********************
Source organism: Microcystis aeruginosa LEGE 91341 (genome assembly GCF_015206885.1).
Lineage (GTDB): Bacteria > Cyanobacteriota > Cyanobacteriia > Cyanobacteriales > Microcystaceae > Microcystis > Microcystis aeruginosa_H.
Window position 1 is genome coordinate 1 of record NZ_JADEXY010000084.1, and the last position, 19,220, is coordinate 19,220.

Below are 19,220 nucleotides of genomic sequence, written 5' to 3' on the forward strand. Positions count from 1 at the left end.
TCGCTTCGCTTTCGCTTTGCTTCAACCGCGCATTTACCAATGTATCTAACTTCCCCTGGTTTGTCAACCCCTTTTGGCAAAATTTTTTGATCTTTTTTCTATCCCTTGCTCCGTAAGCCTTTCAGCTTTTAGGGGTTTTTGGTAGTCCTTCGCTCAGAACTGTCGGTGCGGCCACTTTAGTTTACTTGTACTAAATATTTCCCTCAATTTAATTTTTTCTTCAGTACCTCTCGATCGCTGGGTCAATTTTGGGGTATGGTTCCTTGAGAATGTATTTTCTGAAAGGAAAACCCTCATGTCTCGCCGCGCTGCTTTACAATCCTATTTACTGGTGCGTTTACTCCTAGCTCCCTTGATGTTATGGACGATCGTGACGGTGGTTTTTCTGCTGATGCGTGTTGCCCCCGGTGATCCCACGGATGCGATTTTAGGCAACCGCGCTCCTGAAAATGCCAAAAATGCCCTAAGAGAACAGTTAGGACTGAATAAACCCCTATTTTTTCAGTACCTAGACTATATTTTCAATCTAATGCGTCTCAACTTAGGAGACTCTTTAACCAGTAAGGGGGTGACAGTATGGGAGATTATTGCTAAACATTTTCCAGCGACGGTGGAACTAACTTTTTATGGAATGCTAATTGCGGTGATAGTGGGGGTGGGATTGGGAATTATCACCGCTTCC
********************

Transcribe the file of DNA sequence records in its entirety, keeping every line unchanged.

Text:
Source organism: Microcystis aeruginosa LEGE 91341 (genome assembly GCF_015206885.1).
Lineage (GTDB): Bacteria > Cyanobacteriota > Cyanobacteriia > Cyanobacteriales > Microcystaceae > Microcystis > Microcystis aeruginosa_H.
Window position 1 is genome coordinate 1 of record NZ_JADEXY010000084.1, and the last position, 19,220, is coordinate 19,220.

Below are 19,220 nucleotides of genomic sequence, written 5' to 3' on the forward strand. Positions count from 1 at the left end.
TCGCTTCGCTTTCGCTTTGCTTCAACCGCGCATTTACCAATGTATCTAACTTCCCCTGGTTTGTCAACCCCTTTTGGCAAAATTTTTTGATCTTTTTTCTATCCCTTGCTCCGTAAGCCTTTCAGCTTTTAGGGGTTTTTGGTAGTCCTTCGCTCAGAACTGTCGGTGCGGCCACTTTAGTTTACTTGTACTAAATATTTCCCTCAATTTAATTTTTTCTTCAGTACCTCTCGATCGCTGGGTCAATTTTGGGGTATGGTTCCTTGAGAATGTATTTTCTGAAAGGAAAACCCTCATGTCTCGCCGCGCTGCTTTACAATCCTATTTACTGGTGCGTTTACTCCTAGCTCCCTTGATGTTATGGACGATCGTGACGGTGGTTTTTCTGCTGATGCGTGTTGCCCCCGGTGATCCCACGGATGCGATTTTAGGCAACCGCGCTCCTGAAAATGCCAAAAATGCCCTAAGAGAACAGTTAGGACTGAATAAACCCCTATTTTTTCAGTACCTAGACTATATTTTCAATCTAATGCGTCTCAACTTAGGAGACTCTTTAACCAGTAAGGGGGTGACAGTATGGGAGATTATTGCTAAACATTTTCCAGCGACGGTGGAACTAACTTTTTATGGAATGCTAATTGCGGTGATAGTGGGGGTGGGATTGGGAATTATCACCGCTTCC